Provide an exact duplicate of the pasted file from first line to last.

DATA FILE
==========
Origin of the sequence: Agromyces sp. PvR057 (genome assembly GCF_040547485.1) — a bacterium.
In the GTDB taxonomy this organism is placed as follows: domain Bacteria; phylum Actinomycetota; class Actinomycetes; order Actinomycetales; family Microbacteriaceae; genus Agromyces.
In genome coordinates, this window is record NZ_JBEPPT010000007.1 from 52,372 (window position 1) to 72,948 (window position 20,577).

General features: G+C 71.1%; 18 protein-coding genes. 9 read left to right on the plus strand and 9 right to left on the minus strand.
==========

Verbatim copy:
Origin of the sequence: Agromyces sp. PvR057 (genome assembly GCF_040547485.1) — a bacterium.
In the GTDB taxonomy this organism is placed as follows: domain Bacteria; phylum Actinomycetota; class Actinomycetes; order Actinomycetales; family Microbacteriaceae; genus Agromyces.
In genome coordinates, this window is record NZ_JBEPPT010000007.1 from 52,372 (window position 1) to 72,948 (window position 20,577).

General features: G+C 71.1%; 18 protein-coding genes. 9 read left to right on the plus strand and 9 right to left on the minus strand.